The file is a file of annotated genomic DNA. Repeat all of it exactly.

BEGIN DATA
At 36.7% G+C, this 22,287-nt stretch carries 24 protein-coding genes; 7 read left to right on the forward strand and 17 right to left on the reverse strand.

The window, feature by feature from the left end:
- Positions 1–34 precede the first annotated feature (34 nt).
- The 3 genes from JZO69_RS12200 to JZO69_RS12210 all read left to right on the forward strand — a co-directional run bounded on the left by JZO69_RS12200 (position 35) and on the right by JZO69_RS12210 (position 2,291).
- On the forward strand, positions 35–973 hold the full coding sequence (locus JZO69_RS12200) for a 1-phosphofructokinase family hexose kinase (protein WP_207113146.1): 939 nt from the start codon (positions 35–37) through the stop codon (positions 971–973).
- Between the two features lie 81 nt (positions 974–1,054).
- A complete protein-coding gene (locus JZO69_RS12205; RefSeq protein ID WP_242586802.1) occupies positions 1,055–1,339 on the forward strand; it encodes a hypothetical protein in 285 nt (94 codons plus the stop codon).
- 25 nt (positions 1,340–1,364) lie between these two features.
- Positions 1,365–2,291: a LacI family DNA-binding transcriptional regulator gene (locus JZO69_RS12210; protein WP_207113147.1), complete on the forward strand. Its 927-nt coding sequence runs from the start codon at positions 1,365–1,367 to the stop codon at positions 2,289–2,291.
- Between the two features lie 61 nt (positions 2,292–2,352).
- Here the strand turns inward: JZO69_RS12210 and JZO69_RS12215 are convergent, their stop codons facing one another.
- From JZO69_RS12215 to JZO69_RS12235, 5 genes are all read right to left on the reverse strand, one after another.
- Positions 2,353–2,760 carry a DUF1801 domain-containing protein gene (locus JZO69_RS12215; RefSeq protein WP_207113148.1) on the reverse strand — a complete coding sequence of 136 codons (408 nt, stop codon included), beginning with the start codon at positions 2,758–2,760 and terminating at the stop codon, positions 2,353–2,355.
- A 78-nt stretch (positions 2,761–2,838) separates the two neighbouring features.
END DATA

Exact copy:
At 36.7% G+C, this 22,287-nt stretch carries 24 protein-coding genes; 7 read left to right on the forward strand and 17 right to left on the reverse strand.

The window, feature by feature from the left end:
- Positions 1–34 precede the first annotated feature (34 nt).
- The 3 genes from JZO69_RS12200 to JZO69_RS12210 all read left to right on the forward strand — a co-directional run bounded on the left by JZO69_RS12200 (position 35) and on the right by JZO69_RS12210 (position 2,291).
- On the forward strand, positions 35–973 hold the full coding sequence (locus JZO69_RS12200) for a 1-phosphofructokinase family hexose kinase (protein WP_207113146.1): 939 nt from the start codon (positions 35–37) through the stop codon (positions 971–973).
- Between the two features lie 81 nt (positions 974–1,054).
- A complete protein-coding gene (locus JZO69_RS12205; RefSeq protein ID WP_242586802.1) occupies positions 1,055–1,339 on the forward strand; it encodes a hypothetical protein in 285 nt (94 codons plus the stop codon).
- 25 nt (positions 1,340–1,364) lie between these two features.
- Positions 1,365–2,291: a LacI family DNA-binding transcriptional regulator gene (locus JZO69_RS12210; protein WP_207113147.1), complete on the forward strand. Its 927-nt coding sequence runs from the start codon at positions 1,365–1,367 to the stop codon at positions 2,289–2,291.
- Between the two features lie 61 nt (positions 2,292–2,352).
- Here the strand turns inward: JZO69_RS12210 and JZO69_RS12215 are convergent, their stop codons facing one another.
- From JZO69_RS12215 to JZO69_RS12235, 5 genes are all read right to left on the reverse strand, one after another.
- Positions 2,353–2,760 carry a DUF1801 domain-containing protein gene (locus JZO69_RS12215; RefSeq protein WP_207113148.1) on the reverse strand — a complete coding sequence of 136 codons (408 nt, stop codon included), beginning with the start codon at positions 2,758–2,760 and terminating at the stop codon, positions 2,353–2,355.
- A 78-nt stretch (positions 2,761–2,838) separates the two neighbouring features.